da is a photographer in Vienna.
Ida, do you remember your first camera?
Yes, it was a spinach-green analog Minolta which I got at nine years old. I cannot remember the exact model, but it only had two buttons and was my only camera for about eight years until it died on a hiking trip in New Zealand. Some of the most inspiring moments of my younger years were captured with this little thing.
Is there a photographer whose work inspires you?
I am immensely fascinated by many different styles of photography, so it’s very hard to name one artist. At the moment, I am in love with the works of Sue Bryce and Josephine Cardin.
What would you say is the most fascinating thing about photography?
To make people feel at ease and show their true beauty and personality; and to be able to capture this.
Analog or digital?
Digital, for the easier and cheaper handling, and the quicker processing. Working in a lab and developing my own analog pictures is on my bucket list though.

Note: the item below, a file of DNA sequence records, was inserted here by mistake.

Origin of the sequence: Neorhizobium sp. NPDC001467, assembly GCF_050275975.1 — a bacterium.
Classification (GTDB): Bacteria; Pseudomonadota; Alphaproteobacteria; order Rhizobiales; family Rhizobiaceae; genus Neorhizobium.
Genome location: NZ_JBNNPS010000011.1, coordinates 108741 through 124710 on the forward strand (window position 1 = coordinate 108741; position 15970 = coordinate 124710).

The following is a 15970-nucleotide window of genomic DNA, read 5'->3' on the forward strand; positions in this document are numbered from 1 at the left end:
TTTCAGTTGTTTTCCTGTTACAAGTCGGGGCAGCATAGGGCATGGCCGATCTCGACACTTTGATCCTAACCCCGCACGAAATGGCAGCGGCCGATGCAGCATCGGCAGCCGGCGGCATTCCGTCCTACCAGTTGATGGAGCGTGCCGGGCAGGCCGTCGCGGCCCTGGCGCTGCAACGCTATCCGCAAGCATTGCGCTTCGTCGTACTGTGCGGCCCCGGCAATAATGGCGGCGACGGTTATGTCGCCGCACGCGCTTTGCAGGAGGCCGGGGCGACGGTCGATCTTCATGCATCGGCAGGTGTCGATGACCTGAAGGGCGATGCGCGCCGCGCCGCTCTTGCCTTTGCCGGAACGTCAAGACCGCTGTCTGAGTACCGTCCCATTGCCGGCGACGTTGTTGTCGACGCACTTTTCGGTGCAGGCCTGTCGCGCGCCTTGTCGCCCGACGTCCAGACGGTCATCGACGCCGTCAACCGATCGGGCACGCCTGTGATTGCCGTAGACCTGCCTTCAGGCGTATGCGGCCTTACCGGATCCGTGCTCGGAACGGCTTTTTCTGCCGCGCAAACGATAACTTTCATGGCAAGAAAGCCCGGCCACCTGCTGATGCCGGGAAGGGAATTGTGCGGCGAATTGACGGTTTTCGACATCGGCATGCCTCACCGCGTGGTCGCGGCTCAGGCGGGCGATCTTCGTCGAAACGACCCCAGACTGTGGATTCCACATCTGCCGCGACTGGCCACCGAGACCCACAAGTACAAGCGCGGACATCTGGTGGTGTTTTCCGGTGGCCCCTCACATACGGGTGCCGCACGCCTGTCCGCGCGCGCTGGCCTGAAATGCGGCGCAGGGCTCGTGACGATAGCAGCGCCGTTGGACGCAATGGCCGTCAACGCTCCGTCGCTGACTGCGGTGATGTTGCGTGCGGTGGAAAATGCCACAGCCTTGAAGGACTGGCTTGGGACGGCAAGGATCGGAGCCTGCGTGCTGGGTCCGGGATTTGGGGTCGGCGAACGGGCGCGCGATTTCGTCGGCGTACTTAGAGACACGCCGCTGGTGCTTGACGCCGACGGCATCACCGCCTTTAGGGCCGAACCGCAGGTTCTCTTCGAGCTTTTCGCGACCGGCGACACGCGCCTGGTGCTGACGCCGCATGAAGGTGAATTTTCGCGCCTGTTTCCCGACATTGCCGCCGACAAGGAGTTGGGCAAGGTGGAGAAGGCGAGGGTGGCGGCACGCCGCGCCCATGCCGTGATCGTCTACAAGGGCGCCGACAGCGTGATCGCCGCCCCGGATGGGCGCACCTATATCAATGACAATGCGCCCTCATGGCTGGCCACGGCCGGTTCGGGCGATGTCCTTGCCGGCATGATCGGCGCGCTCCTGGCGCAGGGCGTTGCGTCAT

Do you feel that photography is still sufficiently valued as an art form?
Tough one! It depends on the person you talk to. Many people believe that photography is „easy“ and „not real work“, this has increased with the rise of digital cameras. Many people („Guys With Cameras“) call themselves photographers without any right to that name. But if you talk to someone who understands art, they will most probably not judge photography as a „lesser“ art form.
Ida’s exhibition “Piece of Heaven” showcasing street photography from Beijing is currently on view at Cafe Orient in Vienna.